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Annual Conference Reporter on the Scene: The Torch Is Yours: Agile from the Hands of Engineers to the Researcher

Posted By Nancy Hardwick, Hardwick Research, Thursday, August 6, 2020

Annual Conference Reporter on the Scene: The Torch Is Yours: Agile from the Hands of Engineers to the Researcher

Presenter: David W. Tuffy

credit:thanks to You X Ventures for sharing their work on Unsplash

Summary of Conference Session

David Tuffy started his presentation by sharing the history of agile. The concept of being agile initially started in the software industry. Developers learned that they could be much more effective if they built a basic version of the software program and then tested it with customers. This allowed them to make sure the program met the needs of customers before developing all the features. If successful, the programmers would then go back, make the necessary changes (based on customer feedback), and then release an updated version. This ongoing, iterative process is very popular as programmers do not waste time on something that has no appeal to customers.

Key Session Takeaways

As you apply agile in the qualitative research world, keep in mind:

  • Agile does not mean doing more, faster. It’s about starting with a working product (minimal viable product) and testing it with consumers. Based on their feedback, you can add more features then go back to test it again.
  • Agile is iterative. The idea is to build on your knowledge and improve the product each time.
  • Qualitative researchers are naturally experts at being agile. We are able to probe and shift direction on the fly. This same principle, quick course correction, is the backbone of being Agile.
  • Being agile will likely mean you cannot gather the depth of information you would normally. Due to the quick turnaround, you will likely need to test fewer things or use a narrower focus on the type of information gathered. Research used during the agile process is meant to be a check-in for course correction purposes.
  • Consumers cannot tell organizations what they need. However, agile allows you to test an actual product with consumers. The information garnered will help to make changes before the next release. And of course, qualitative research is ideal for testing an idea with a small group of people before launching the next version into the world.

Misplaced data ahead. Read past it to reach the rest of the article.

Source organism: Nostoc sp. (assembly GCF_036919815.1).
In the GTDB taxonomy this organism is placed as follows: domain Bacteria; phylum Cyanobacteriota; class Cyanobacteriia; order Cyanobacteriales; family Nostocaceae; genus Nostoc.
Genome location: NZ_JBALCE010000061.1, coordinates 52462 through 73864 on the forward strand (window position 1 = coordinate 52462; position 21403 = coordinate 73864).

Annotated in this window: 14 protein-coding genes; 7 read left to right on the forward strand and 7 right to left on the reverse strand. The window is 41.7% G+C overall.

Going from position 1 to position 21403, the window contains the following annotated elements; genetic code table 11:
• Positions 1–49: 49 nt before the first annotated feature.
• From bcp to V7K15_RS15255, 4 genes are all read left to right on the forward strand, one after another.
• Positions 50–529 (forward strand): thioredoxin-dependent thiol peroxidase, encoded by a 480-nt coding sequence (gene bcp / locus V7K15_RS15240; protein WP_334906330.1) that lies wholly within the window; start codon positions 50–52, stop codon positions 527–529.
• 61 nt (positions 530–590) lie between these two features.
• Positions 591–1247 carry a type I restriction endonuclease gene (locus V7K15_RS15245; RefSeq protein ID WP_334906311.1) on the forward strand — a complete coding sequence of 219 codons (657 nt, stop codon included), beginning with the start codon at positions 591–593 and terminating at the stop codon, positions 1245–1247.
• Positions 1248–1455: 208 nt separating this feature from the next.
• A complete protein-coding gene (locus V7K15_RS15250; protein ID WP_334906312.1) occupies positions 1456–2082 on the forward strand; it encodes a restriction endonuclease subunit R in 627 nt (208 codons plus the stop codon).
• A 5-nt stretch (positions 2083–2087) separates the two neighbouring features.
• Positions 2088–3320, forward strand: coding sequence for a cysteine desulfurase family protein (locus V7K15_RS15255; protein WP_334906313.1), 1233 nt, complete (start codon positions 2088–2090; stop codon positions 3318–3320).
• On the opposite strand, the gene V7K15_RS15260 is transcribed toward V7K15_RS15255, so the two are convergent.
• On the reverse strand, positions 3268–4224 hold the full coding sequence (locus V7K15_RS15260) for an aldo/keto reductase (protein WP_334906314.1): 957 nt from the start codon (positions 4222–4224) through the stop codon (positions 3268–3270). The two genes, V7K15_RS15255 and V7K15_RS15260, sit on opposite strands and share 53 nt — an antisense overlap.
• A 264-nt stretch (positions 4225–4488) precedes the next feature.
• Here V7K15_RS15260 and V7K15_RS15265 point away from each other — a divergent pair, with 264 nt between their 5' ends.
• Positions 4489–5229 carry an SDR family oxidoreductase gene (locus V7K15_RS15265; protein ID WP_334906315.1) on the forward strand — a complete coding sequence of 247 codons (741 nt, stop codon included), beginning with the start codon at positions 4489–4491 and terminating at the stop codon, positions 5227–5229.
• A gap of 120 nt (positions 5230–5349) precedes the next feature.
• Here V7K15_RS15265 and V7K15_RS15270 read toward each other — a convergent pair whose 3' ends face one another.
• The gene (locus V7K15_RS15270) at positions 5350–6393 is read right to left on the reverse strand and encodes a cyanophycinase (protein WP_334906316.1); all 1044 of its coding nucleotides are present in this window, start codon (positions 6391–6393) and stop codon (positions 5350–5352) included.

• Agile is collaborative. Being agile is all about collaboration. Daily check-ins and working closely with all stakeholders are critical. At the end of each cycle, the process must be reviewed critically for improvement, as this process will be repeated over and over again.
  • Good, qualitative research is the foundation of successful innovations.

Using this in Practice

As an independent qualitative researcher, you may run into some obstacles implementing the agile process. Unless you are embedded in a company, being involved in daily updates may be challenging. Clients are not always good about sharing information and keeping you in the loop. You will need to insist on being included or the process will not be successful. You also need to think “scrappy.” Propose a study that includes a small group of participants. Design it to be an iterative check-in rather than an in-depth research study. Consider providing a bullet list of takeaways rather than a full report. It will save time and money—and because the client team is so highly involved, they will likely not feel the need to have a detailed report.

Aha Moment

Agile is a process, not a technology. You do not need to be technologically savvy to implement agile in your research approach.

QRCA Reporter on the Scene: Nancy Hardwick, Hardwick Research

Tags:  agile in qualitative research  agile process  iterative process  QRCA Annual Conference  QRCA Reporter on the Scene 

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